Bopping with Niall JP O'Leary

Niall O'Leary insists on sharing his hare-brained notions and hysterical emotions. Personal obsessions with cinema, literature, food and alcohol feature regularly.

Friday, February 26, 2010



As polished and fluid as anything Jeunet has previously done, 'Micmacs' looks lovely, is full of eccentrics, brimming with invention and so light that if you put it next to a fan it might end up in North Africa!
The hero of this tall tale, Bazil, is made an orphan when his father is blown up by a landmine. Later in life, after accidentally being shot in the head during a shootout, he loses everything and becomes homeless. This being a Jeunet movie though there is always a loose family of eccentrics willing to take him in, and, when he decides to exact revenge on the arms companies who ruined his life, help him.
There is a serious topic behind this film, and it could be argued that in treating the subject so humourously Jeunet ensures that it reaches the widest possible audience. However, it could be also argued that it ends up trivialising that issue. After all, should arms dealing really be a subject for caper movies?
Of course, nothing in this film can be taken too seriously. Everyone from the hero down is a one concept pantomime character. There is a human calculator, a human cannonball, a strong skinny man and an extreme contortionist, not to mention the bullet-in-the-head brains of the operation, Bazil. It plays like an Ealing heist movie, or a relatively harmless update of the Vincent Price vengence movies (eg. 'Theatre of Blood', 'The Abominable Dr Phibes') with Dany Boon, playing Bazil, in the Vincent Price role (albeit a more tic-ridden, more tongue-tied version). The set-up is pantomime too. Not only are the arms companies run by two stereotypical villains (as opposed to less identifiable corporate boards), their companies face each other on the same street. Bombs explode without fatalities, distractions are achieved by means of wasps, hookers and doped sugar cubes. It's all very cosy. Hollywood might inject a 'serious' moment into their 'critical but funny' films (you know the moment - the music rises, the villains go teary-eyed as they understand their crimes, or else we do), and 'Micmacs' comes perilously close to doing the same thing, with a few briefly glimpsed photographs reminding us what this is all really about. That moment though is too brief and too at odds with the tone of the rest of the movie to be taken seriously. (Thankfully the villains remain unrepentant.) This is probably more honest than American hypocrisy, but it means the film really has very little to say.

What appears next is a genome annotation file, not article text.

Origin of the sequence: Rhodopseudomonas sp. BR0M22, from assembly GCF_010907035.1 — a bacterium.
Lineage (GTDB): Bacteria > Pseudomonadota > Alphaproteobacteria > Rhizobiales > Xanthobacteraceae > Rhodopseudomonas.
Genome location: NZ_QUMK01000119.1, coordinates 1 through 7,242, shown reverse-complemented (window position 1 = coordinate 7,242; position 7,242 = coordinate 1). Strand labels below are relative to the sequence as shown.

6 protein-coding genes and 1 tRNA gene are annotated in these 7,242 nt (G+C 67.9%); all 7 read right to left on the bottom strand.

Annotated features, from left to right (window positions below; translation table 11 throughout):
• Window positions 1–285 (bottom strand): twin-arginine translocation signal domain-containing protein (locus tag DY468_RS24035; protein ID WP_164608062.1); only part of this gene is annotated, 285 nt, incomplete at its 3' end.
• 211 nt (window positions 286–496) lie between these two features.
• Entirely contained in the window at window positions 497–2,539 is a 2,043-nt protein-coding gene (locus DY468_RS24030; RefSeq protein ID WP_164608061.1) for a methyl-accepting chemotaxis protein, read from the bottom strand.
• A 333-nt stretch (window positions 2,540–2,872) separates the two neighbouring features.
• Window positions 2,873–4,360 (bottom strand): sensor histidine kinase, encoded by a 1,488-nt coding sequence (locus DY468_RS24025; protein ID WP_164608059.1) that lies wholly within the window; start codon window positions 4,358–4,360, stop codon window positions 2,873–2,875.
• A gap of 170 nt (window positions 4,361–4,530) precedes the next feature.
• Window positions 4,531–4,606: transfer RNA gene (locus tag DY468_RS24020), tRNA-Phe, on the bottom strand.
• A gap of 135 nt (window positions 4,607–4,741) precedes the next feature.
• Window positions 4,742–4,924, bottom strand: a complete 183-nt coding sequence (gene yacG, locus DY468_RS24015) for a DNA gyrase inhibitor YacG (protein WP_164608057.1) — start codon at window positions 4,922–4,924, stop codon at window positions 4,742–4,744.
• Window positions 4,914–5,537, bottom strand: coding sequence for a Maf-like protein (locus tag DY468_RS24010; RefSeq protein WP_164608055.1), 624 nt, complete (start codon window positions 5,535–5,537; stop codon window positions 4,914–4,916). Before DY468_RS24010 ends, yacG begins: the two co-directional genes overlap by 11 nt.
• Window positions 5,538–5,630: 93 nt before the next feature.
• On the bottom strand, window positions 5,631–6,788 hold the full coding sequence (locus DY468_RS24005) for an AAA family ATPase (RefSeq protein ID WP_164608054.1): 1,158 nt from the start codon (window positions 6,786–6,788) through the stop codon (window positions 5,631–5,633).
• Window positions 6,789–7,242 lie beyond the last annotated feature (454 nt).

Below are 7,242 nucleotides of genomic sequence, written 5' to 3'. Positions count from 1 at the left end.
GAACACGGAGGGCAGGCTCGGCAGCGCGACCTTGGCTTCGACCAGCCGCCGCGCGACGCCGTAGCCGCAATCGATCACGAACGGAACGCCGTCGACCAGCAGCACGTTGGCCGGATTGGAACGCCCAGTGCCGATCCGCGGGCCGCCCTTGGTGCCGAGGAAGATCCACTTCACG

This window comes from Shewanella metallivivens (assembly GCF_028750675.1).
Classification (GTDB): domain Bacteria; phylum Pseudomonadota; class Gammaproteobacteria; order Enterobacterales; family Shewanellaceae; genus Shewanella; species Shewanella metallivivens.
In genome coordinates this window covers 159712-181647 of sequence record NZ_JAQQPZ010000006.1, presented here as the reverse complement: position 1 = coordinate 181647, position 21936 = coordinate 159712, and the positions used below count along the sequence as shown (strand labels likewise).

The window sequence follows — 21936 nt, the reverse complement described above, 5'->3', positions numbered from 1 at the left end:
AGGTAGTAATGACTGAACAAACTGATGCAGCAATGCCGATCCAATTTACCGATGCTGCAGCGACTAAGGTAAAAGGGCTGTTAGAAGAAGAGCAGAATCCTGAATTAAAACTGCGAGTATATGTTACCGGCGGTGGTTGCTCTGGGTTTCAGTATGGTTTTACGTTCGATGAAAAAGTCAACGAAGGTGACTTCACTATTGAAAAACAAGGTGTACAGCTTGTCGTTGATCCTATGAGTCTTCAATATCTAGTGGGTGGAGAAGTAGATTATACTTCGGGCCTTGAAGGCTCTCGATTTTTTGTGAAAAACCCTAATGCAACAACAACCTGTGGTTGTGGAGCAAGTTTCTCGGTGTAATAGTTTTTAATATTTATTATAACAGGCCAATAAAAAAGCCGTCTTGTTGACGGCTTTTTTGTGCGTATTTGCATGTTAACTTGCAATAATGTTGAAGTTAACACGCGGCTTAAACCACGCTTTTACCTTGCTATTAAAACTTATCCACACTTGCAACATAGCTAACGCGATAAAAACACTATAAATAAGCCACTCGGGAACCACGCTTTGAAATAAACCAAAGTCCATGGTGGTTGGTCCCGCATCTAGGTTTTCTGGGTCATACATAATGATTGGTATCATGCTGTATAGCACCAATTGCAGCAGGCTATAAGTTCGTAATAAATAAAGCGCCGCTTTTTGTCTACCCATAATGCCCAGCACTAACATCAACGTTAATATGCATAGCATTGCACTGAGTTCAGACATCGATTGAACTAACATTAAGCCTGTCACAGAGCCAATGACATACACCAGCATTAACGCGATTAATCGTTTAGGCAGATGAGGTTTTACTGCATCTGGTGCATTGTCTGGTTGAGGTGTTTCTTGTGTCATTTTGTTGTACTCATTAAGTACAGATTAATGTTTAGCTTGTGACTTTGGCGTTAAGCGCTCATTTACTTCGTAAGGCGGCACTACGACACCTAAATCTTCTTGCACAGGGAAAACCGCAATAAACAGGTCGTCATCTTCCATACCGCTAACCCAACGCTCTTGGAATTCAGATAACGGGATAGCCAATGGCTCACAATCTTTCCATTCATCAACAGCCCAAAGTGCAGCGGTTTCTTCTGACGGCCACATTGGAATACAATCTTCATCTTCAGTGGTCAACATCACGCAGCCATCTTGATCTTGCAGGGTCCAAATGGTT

All in all then, 'Micmacs' is a fun film when it probably shouldn't be, and far, far from what Jeunet is really capable of. You won't need a bullet in the head to forget it.

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